TCS Daily

Criminals Are Watching

By Joe Katzman - September 12, 2002 12:00 AM

...the Underground Empire today has more power, wealth, and status than many nations. It flies no flag on the terrace of the United Nations, but it has larger armies, more capable intelligence agencies, more influential diplomatic services than many countries that do.
- James Mills, "The Underground Empire,"1986

When crime is a transnational, organized force, we need to think differently about its reach. Most people think of computers and crime in terms that only scratch the surface. Hacking into a bank? As cyber-criminals would say: been there, done that.

Criminal syndicates have long used technology for controlling their far-flung empires, and they've been swift to adapt to recent advances. Indeed, the same technology and organizational trends that make an international organization like Al-Qaeda feasible are available to criminal syndicates. They're far more efficient, better financed, and better connected. Their reach is global, and the growing ties between narco-trafficking and terrorism are cause for concern. In the long run, these syndicates may well prove the greater threat - or even the template for Osama bin Laden's successors.

Criminal Surveillance

One of the most important changes in recent years lies in the growth of criminal surveillance capabilities. Moore's Law and the availability of IT expertise are conspiring to give many syndicates abilities in this area that rival those of prominent intelligence services.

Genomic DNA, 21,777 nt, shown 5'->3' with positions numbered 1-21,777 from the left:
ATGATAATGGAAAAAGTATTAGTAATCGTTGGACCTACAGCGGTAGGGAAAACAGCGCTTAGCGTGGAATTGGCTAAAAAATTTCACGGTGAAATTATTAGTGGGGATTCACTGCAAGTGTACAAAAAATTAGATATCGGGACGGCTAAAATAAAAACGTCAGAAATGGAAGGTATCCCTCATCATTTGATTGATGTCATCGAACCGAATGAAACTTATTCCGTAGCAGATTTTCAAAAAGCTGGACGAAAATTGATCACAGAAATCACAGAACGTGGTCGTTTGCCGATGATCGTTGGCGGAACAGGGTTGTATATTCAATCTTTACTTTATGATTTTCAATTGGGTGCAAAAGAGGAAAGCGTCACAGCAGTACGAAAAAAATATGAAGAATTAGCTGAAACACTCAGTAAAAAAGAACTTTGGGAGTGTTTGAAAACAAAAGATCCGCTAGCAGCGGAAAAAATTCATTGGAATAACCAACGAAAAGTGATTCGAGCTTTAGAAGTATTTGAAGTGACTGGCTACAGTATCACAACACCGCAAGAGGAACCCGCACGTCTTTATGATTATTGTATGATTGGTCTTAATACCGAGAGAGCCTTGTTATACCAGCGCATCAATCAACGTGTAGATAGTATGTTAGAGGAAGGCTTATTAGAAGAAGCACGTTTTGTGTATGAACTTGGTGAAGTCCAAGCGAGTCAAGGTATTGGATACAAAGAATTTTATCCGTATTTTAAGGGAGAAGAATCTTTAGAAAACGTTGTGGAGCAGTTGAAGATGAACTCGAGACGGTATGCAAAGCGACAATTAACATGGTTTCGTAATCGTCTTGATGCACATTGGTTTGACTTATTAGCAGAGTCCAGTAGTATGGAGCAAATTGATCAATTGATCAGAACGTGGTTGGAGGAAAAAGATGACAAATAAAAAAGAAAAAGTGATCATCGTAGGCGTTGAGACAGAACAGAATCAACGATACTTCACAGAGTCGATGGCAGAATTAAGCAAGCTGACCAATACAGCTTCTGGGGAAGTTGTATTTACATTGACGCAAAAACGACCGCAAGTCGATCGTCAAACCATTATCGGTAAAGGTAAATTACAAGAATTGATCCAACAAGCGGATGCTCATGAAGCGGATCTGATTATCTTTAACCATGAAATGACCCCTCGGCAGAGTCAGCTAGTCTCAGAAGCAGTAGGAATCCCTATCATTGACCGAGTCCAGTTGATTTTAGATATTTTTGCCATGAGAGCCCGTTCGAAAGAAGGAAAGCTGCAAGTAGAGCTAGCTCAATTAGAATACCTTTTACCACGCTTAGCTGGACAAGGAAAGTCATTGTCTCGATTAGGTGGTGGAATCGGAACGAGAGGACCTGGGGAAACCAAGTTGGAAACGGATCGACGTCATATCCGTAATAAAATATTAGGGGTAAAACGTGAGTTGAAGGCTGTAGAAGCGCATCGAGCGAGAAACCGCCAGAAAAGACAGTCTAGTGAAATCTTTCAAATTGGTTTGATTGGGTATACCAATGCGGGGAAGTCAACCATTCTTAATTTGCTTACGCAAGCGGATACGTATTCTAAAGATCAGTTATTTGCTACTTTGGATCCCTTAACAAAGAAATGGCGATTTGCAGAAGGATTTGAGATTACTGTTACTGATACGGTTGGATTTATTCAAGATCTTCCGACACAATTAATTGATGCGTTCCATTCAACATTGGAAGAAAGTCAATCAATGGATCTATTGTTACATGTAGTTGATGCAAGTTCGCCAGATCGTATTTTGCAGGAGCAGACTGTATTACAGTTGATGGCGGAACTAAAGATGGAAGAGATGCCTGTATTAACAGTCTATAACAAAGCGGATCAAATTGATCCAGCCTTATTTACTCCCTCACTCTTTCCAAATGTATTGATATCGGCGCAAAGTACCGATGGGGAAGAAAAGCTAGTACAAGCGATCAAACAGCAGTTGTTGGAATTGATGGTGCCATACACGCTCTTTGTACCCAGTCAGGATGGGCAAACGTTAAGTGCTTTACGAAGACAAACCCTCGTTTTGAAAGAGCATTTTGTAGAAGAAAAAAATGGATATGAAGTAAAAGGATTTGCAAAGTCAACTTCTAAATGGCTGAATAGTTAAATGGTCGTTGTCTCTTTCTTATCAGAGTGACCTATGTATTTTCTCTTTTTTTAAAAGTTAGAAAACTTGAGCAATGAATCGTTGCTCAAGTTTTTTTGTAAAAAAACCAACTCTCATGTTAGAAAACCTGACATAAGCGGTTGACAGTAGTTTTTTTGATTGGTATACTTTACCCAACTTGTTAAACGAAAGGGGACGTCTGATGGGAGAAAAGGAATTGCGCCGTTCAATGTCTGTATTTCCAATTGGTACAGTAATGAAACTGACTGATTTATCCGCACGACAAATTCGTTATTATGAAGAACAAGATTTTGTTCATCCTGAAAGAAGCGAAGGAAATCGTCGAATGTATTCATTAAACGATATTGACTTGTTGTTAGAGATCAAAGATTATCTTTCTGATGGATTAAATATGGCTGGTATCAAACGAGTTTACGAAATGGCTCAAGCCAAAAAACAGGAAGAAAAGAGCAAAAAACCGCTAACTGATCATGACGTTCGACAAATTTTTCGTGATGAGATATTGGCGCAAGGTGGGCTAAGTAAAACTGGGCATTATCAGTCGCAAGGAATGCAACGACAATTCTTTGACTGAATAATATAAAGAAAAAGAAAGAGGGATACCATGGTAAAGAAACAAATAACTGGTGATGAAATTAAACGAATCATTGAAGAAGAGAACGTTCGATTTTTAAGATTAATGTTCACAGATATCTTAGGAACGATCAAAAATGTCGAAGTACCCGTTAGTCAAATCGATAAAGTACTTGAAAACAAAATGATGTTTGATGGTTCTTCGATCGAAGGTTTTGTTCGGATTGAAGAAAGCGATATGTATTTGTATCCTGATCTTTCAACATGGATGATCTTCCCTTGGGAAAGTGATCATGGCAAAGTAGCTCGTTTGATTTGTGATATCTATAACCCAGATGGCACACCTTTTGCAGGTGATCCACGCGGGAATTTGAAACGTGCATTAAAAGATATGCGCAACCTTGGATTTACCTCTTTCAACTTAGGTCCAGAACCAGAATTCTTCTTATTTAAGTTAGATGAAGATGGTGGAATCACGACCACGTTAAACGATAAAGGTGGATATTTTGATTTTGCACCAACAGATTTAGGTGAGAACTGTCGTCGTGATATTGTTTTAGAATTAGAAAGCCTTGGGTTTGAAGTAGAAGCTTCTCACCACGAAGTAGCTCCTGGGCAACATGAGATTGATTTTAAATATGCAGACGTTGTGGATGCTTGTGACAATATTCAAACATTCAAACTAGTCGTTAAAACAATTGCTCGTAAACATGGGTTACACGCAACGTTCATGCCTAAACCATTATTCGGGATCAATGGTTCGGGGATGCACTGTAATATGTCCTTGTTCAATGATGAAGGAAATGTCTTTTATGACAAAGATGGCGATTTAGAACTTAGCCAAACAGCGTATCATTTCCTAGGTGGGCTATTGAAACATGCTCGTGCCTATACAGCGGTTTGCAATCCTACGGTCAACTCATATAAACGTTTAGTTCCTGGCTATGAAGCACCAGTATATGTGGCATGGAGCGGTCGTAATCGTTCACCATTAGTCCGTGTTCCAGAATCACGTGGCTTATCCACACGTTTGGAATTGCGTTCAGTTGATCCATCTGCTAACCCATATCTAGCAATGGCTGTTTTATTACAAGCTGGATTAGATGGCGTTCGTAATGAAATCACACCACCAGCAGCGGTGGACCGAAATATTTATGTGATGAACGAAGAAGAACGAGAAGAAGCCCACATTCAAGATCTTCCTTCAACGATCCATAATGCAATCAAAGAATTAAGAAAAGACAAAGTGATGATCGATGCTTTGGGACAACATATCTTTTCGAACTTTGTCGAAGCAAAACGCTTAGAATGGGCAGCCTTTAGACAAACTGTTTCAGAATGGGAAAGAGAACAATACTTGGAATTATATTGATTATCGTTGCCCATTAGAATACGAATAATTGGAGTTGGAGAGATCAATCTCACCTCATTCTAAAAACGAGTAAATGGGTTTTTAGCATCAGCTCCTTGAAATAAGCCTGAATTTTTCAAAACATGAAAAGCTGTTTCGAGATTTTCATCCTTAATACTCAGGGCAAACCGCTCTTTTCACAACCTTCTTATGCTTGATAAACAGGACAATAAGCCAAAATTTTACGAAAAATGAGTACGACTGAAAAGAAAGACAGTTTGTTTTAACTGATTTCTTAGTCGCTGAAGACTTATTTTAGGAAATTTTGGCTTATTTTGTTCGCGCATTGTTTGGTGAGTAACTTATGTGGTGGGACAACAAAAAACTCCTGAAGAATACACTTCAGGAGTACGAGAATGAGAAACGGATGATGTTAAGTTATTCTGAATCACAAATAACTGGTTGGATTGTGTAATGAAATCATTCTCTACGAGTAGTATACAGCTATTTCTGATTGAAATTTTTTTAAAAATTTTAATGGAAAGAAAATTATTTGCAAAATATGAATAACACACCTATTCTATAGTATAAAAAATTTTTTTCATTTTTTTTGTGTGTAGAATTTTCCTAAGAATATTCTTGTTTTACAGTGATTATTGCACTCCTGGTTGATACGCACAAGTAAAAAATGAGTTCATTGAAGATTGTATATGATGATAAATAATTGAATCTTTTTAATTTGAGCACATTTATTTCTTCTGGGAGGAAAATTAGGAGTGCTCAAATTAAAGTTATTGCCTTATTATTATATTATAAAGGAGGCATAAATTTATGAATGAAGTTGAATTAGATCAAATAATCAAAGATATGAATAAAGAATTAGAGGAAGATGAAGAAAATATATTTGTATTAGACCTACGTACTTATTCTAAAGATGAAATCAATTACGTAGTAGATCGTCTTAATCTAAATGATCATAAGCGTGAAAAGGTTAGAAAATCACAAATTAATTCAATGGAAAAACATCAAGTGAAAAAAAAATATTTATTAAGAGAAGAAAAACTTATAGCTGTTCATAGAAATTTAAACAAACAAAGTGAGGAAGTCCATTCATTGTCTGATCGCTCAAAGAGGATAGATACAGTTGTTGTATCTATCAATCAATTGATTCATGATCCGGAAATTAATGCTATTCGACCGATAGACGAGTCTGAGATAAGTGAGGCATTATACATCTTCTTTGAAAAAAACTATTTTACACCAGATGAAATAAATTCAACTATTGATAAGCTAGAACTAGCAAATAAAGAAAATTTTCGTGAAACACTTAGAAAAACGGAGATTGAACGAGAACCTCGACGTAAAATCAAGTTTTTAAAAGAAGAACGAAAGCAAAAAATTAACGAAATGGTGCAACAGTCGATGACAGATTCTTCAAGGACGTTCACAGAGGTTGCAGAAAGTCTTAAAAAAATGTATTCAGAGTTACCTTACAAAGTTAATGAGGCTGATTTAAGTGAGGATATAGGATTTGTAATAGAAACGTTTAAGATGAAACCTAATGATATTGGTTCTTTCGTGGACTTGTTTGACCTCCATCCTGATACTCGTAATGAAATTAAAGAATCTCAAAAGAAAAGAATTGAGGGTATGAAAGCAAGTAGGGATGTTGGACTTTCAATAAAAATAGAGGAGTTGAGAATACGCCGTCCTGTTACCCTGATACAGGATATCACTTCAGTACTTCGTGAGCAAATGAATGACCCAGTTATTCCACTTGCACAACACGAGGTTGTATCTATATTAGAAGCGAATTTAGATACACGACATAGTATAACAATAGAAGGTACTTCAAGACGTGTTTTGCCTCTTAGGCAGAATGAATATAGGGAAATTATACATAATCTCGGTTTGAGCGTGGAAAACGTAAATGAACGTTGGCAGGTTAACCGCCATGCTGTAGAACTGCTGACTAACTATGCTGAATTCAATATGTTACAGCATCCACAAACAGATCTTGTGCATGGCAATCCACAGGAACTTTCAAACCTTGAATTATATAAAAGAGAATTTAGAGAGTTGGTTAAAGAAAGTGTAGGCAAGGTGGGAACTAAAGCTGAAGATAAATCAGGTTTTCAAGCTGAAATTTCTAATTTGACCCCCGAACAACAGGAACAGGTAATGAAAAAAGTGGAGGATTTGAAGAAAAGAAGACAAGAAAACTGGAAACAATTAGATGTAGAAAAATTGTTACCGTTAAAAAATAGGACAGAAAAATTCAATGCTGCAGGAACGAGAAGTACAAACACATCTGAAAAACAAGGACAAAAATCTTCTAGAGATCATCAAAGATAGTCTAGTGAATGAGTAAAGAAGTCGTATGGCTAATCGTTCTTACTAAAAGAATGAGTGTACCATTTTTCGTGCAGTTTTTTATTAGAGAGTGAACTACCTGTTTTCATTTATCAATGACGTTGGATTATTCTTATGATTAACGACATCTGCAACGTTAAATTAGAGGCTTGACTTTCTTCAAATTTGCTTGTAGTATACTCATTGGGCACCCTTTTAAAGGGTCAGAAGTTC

Colombia's experiences drive that point home. In 1994, the capture of a multi-million dollar computer center belonging to the Cali cartel showed the extent of its reach. The cartel had assembled a database that contained both the office and residential telephone numbers of US diplomats and known agents based in Colombia, cross-referenced with the entire call log for the phone company in Cali. By cross-referencing the two, crime boss Jose Santacruz Londono could see if any of his lieutenants were talking. At least a dozen informants were assassinated as a result.

As Paul Kaihla writes in "Cocaine, Inc." (Business 2.0, July 2002):

...the cartels are putting their own dark twist on the same productivity-enhancing strategies that other multinational businesses have seized on in the Internet age.

One U.S. Drug Enforcement Administration agent put it this way to ERRI Crime Analyst Stephen Macko at a 1997 conference:

Drug traffickers have the best technology that money can buy. And they hire people from the intelligence community in some countries to operate it for them or teach them how to use it.

"This is all interesting," you may think, "but what does it have to do with me?" Several American universities already have an answer. They were forced to modify or cease certain online operations when agents of the Russian mafia planted keystroke recorder software designed to collect social insurance and credit card numbers.

In Canada, webmasters have become a prime target in the wars among biker gangs. As part of those wars, the Hell's Angels also compiled databases of personal information on 614 people connected to rival gangs in Quebec and Ontario: names, addresses, license plate numbers, social insurance numbers, driver's license identifications, and more. Granted, much of this information can be gained by standard surveillance and investigation techniques. Even so, a society that makes such information routinely available to advertisers and casual investigators can hardly be shocked if the Hell's Angels also help themselves.